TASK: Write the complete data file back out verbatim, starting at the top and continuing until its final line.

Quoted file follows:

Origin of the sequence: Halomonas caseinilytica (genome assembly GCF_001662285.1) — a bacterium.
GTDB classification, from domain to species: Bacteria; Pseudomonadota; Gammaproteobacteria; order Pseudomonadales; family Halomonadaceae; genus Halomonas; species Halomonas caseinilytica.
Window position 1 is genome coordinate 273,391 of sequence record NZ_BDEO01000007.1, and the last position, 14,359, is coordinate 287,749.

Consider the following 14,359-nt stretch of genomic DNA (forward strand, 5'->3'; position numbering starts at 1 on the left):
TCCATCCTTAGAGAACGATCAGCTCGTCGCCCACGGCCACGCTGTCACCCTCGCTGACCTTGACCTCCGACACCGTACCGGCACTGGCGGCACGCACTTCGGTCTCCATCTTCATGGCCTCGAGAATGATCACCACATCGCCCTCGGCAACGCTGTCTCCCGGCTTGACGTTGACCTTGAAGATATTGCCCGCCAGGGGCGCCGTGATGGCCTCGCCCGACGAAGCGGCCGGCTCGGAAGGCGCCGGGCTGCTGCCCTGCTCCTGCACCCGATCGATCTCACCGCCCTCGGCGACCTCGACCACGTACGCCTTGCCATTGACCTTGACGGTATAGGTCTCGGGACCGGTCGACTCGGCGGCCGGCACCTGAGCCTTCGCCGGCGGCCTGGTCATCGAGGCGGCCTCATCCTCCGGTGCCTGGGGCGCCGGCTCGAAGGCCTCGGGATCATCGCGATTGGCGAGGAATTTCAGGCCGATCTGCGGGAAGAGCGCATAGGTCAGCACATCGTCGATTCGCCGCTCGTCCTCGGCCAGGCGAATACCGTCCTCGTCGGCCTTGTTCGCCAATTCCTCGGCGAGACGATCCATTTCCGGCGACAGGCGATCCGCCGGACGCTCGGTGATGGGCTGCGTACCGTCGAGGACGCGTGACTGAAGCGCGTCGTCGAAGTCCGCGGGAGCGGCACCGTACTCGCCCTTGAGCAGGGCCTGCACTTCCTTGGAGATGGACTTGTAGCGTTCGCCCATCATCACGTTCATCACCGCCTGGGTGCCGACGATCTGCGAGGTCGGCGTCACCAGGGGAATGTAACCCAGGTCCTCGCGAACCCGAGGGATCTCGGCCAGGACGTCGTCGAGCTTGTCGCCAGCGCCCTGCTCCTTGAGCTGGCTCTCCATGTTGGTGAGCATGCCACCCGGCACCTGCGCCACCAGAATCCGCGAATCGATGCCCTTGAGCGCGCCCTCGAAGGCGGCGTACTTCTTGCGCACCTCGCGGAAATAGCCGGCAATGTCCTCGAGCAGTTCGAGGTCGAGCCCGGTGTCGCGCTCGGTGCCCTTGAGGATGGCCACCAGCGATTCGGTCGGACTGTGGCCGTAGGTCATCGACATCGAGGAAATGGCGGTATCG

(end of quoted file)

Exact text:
Origin of the sequence: Halomonas caseinilytica (genome assembly GCF_001662285.1) — a bacterium.
GTDB classification, from domain to species: Bacteria; Pseudomonadota; Gammaproteobacteria; order Pseudomonadales; family Halomonadaceae; genus Halomonas; species Halomonas caseinilytica.
Window position 1 is genome coordinate 273,391 of sequence record NZ_BDEO01000007.1, and the last position, 14,359, is coordinate 287,749.

Consider the following 14,359-nt stretch of genomic DNA (forward strand, 5'->3'; position numbering starts at 1 on the left):
TCCATCCTTAGAGAACGATCAGCTCGTCGCCCACGGCCACGCTGTCACCCTCGCTGACCTTGACCTCCGACACCGTACCGGCACTGGCGGCACGCACTTCGGTCTCCATCTTCATGGCCTCGAGAATGATCACCACATCGCCCTCGGCAACGCTGTCTCCCGGCTTGACGTTGACCTTGAAGATATTGCCCGCCAGGGGCGCCGTGATGGCCTCGCCCGACGAAGCGGCCGGCTCGGAAGGCGCCGGGCTGCTGCCCTGCTCCTGCACCCGATCGATCTCACCGCCCTCGGCGACCTCGACCACGTACGCCTTGCCATTGACCTTGACGGTATAGGTCTCGGGACCGGTCGACTCGGCGGCCGGCACCTGAGCCTTCGCCGGCGGCCTGGTCATCGAGGCGGCCTCATCCTCCGGTGCCTGGGGCGCCGGCTCGAAGGCCTCGGGATCATCGCGATTGGCGAGGAATTTCAGGCCGATCTGCGGGAAGAGCGCATAGGTCAGCACATCGTCGATTCGCCGCTCGTCCTCGGCCAGGCGAATACCGTCCTCGTCGGCCTTGTTCGCCAATTCCTCGGCGAGACGATCCATTTCCGGCGACAGGCGATCCGCCGGACGCTCGGTGATGGGCTGCGTACCGTCGAGGACGCGTGACTGAAGCGCGTCGTCGAAGTCCGCGGGAGCGGCACCGTACTCGCCCTTGAGCAGGGCCTGCACTTCCTTGGAGATGGACTTGTAGCGTTCGCCCATCATCACGTTCATCACCGCCTGGGTGCCGACGATCTGCGAGGTCGGCGTCACCAGGGGAATGTAACCCAGGTCCTCGCGAACCCGAGGGATCTCGGCCAGGACGTCGTCGAGCTTGTCGCCAGCGCCCTGCTCCTTGAGCTGGCTCTCCATGTTGGTGAGCATGCCACCCGGCACCTGCGCCACCAGAATCCGCGAATCGATGCCCTTGAGCGCGCCCTCGAAGGCGGCGTACTTCTTGCGCACCTCGCGGAAATAGCCGGCAATGTCCTCGAGCAGTTCGAGGTCGAGCCCGGTGTCGCGCTCGGTGCCCTTGAGGATGGCCACCAGCGATTCGGTCGGACTGTGGCCGTAGGTCATCGACATCGAGGAAATGGCGGTATCG